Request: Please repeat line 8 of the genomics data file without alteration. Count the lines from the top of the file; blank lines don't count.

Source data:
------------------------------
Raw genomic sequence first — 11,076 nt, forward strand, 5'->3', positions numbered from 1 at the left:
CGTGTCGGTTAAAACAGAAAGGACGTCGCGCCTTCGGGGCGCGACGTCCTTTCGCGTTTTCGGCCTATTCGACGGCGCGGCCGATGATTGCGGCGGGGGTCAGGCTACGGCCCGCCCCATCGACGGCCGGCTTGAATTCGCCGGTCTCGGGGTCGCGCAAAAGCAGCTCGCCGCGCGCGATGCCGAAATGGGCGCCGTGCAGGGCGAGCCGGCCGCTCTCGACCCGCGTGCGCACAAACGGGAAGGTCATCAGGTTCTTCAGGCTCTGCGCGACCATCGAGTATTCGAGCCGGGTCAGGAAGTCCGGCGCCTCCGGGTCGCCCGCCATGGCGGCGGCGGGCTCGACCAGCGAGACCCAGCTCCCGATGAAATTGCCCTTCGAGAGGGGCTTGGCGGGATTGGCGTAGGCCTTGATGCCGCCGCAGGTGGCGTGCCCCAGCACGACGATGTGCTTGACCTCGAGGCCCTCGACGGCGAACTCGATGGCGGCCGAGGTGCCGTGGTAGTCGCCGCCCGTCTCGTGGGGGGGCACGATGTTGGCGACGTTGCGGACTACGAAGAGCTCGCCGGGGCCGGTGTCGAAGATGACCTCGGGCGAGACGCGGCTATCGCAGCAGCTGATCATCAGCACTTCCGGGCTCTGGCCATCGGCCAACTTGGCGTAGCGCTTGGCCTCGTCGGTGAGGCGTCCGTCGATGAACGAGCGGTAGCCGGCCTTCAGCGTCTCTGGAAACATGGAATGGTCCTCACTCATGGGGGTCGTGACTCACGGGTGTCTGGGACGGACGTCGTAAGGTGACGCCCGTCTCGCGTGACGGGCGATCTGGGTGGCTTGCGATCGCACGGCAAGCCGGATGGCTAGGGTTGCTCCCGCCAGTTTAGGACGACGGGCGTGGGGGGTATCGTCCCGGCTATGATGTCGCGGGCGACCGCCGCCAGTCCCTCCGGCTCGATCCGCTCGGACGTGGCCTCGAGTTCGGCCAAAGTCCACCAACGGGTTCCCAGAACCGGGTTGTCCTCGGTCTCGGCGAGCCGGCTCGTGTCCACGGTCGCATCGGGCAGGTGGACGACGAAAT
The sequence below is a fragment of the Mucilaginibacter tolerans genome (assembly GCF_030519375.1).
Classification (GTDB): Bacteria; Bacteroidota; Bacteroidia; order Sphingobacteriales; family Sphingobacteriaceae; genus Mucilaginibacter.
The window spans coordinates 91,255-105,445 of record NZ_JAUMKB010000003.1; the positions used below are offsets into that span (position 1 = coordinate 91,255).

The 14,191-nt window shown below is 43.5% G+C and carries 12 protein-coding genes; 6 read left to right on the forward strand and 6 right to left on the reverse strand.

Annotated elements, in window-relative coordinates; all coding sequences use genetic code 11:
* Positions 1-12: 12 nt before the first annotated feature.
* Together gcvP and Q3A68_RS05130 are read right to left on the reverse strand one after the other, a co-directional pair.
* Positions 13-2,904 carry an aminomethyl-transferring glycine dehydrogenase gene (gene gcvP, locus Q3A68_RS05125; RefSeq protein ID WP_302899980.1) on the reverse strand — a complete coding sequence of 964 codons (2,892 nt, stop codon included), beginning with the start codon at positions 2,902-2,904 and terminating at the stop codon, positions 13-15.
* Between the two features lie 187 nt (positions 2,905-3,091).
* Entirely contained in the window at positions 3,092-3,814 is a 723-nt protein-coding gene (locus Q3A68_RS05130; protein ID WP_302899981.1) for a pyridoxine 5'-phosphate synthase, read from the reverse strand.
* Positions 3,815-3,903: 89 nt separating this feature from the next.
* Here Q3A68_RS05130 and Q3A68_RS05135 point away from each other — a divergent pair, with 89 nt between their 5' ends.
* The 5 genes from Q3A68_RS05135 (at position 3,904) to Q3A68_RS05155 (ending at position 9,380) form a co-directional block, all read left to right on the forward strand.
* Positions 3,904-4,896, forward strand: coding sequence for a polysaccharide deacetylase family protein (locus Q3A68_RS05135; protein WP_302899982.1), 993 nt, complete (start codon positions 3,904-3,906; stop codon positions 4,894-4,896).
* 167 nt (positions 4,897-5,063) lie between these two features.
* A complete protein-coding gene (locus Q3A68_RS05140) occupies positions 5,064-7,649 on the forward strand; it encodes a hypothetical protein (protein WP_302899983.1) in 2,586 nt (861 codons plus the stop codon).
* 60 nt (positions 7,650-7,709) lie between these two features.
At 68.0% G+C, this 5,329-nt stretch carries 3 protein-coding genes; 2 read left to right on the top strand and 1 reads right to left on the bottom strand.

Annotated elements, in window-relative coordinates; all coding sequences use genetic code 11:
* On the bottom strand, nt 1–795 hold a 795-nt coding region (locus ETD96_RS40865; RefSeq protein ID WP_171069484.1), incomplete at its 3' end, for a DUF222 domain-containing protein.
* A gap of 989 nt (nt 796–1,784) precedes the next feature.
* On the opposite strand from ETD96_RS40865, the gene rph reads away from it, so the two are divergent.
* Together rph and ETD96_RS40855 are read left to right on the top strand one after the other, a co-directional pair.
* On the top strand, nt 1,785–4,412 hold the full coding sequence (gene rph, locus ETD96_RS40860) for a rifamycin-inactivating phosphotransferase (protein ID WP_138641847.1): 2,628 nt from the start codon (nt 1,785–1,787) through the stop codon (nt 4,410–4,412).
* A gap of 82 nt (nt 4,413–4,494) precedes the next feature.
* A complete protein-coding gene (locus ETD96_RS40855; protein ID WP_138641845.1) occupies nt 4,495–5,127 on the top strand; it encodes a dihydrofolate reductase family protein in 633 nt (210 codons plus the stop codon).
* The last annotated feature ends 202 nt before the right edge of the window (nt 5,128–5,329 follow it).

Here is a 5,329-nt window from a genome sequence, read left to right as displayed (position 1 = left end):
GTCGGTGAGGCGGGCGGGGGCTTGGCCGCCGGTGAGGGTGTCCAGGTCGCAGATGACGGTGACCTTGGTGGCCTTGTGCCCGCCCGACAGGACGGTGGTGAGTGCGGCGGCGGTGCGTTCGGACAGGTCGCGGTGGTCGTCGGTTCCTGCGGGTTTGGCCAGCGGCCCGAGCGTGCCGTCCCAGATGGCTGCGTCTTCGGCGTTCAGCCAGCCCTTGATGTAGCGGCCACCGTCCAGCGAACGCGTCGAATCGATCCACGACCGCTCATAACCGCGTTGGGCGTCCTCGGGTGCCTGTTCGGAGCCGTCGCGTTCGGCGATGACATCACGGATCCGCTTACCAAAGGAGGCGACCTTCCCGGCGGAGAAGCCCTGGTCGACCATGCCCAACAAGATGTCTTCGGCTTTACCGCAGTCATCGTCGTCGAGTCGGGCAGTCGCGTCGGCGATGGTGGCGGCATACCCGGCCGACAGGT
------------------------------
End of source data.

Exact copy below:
* Positions 1-12: 12 nt before the first annotated feature.